In honor of Homer Simpson's journey to the MLB Hall of Fame, this mockumentary interviews players, sportscasters, historians, and Springfieldians to recall the greatest corporate softball game ever played as told in "Homer at the Bat."
Acclaimed filmmaker Morgan Spurlock captures the struggles and triumphs of five modern artisans who vary by trade but share a passion to create. Discover their worlds and be inspired by this vibrant, honest documentary.
The cinematography is great. Lots of interesting footage, always something to be watching. But don't be mislead into thinking you're actually going to learn something about rats besides fear mongering we've all heard before. Seriously, they lay on the "mood" HARD. Constant droning and thumping horror movie music playing throughout, stock rat noises playing whenever there's one on screen, flashing still images of a rat's open mouth and "attacking" you. That sort of thing.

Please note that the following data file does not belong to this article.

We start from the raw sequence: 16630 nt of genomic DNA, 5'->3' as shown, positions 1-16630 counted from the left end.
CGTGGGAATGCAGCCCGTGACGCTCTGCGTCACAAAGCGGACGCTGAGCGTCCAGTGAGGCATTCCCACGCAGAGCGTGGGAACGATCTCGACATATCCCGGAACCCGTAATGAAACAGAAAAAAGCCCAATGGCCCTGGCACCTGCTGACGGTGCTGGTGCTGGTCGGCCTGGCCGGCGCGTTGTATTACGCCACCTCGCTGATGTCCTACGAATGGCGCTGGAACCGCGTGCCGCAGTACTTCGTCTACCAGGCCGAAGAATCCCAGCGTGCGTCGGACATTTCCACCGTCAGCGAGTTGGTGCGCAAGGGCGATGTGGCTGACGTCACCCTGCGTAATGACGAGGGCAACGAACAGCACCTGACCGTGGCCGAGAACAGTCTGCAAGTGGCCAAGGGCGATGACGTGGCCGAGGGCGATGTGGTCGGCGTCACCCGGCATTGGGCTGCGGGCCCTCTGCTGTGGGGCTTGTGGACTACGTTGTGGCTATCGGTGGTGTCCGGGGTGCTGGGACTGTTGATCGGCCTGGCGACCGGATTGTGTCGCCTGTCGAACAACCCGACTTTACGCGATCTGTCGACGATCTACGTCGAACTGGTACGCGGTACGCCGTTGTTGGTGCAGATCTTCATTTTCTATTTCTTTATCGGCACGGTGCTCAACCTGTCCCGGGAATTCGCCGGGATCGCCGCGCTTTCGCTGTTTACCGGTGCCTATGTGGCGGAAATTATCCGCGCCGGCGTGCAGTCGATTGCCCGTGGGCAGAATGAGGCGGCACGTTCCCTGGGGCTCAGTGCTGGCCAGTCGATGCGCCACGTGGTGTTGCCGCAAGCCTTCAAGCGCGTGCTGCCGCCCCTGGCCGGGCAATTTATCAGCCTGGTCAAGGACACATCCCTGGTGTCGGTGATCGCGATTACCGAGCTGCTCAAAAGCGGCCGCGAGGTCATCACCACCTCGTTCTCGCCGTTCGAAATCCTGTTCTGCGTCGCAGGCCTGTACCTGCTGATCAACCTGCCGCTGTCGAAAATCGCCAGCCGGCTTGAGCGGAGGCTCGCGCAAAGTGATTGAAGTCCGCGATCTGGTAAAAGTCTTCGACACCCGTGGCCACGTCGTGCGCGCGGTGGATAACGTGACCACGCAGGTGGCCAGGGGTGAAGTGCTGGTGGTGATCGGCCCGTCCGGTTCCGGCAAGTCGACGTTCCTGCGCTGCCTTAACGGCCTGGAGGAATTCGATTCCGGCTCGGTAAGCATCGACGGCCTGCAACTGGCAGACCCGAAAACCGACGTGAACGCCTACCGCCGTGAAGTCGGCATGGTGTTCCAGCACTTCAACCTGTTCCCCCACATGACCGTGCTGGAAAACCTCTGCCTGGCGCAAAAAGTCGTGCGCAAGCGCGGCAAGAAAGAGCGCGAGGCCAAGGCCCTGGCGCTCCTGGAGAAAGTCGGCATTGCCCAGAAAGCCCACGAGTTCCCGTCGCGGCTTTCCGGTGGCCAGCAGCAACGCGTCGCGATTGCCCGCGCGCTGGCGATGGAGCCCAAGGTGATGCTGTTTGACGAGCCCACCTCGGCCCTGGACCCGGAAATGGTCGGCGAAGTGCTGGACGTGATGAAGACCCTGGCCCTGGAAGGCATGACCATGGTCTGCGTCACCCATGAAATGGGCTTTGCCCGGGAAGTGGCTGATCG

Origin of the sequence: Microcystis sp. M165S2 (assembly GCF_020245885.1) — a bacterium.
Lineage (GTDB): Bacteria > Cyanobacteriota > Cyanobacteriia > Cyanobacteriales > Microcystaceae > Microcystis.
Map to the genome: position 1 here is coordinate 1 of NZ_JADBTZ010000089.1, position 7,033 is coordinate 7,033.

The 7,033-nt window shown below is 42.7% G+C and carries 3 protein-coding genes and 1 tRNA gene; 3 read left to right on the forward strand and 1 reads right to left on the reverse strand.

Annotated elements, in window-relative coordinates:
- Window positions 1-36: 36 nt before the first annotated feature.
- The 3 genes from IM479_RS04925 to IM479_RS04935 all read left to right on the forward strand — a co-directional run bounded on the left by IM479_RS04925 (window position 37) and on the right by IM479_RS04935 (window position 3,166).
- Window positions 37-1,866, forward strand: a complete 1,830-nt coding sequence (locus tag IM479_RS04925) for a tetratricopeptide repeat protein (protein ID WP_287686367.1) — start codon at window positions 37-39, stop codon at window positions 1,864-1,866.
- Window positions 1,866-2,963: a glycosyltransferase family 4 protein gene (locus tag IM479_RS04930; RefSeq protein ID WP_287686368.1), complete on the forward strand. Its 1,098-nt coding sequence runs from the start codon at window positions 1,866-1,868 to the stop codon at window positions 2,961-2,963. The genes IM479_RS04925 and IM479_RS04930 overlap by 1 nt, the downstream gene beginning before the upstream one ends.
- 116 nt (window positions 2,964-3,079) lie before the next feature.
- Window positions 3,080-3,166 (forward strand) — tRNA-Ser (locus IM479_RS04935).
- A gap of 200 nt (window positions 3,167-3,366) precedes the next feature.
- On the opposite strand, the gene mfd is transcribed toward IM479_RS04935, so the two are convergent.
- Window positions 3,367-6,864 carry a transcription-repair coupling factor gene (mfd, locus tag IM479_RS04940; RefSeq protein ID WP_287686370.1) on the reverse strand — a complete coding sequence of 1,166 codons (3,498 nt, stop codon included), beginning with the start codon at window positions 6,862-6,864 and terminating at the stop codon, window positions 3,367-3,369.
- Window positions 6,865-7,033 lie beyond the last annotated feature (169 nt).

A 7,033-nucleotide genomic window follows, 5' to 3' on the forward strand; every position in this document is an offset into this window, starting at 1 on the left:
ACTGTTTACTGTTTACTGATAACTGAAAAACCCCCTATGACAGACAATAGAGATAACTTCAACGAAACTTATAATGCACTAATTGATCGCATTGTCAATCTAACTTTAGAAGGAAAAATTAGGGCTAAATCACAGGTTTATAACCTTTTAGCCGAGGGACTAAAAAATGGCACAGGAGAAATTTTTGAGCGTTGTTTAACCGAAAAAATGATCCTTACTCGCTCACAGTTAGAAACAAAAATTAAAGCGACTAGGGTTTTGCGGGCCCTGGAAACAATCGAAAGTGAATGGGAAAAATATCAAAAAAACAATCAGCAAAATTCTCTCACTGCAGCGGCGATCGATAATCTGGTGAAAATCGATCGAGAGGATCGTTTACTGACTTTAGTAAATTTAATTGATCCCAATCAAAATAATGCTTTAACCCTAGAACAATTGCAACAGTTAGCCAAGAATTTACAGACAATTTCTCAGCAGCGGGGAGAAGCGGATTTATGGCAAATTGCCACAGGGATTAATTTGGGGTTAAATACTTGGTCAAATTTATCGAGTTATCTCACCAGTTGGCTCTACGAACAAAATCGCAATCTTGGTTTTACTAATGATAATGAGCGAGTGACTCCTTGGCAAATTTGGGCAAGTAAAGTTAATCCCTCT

I love rats, but that's not why I dislike this movie. I'm not illusioned to the reality of them and I was really looking forward to viewing this documentary. I was hoping for a movie going through the history of rats and the relationships we've had with them as humans, the history of disease, as pets, their biology. I guess overall, I was hoping for something with substance and would leave me with new and interesting information on these largely misunderstood animals. Instead you get a movie that is exactly the opposite of that: encouraging fears and assumptions.
I'm not saying don't be careful of wild rats, but adding a horror score and "shock stills" is completely unnecessary and juvenile. Imagine doing this about say, a documentary about great white sharks or wolves. This helps nothing and only encourages us to be afraid.
I wouldn't mind a rat horror flick, but don't dress it up as substance.
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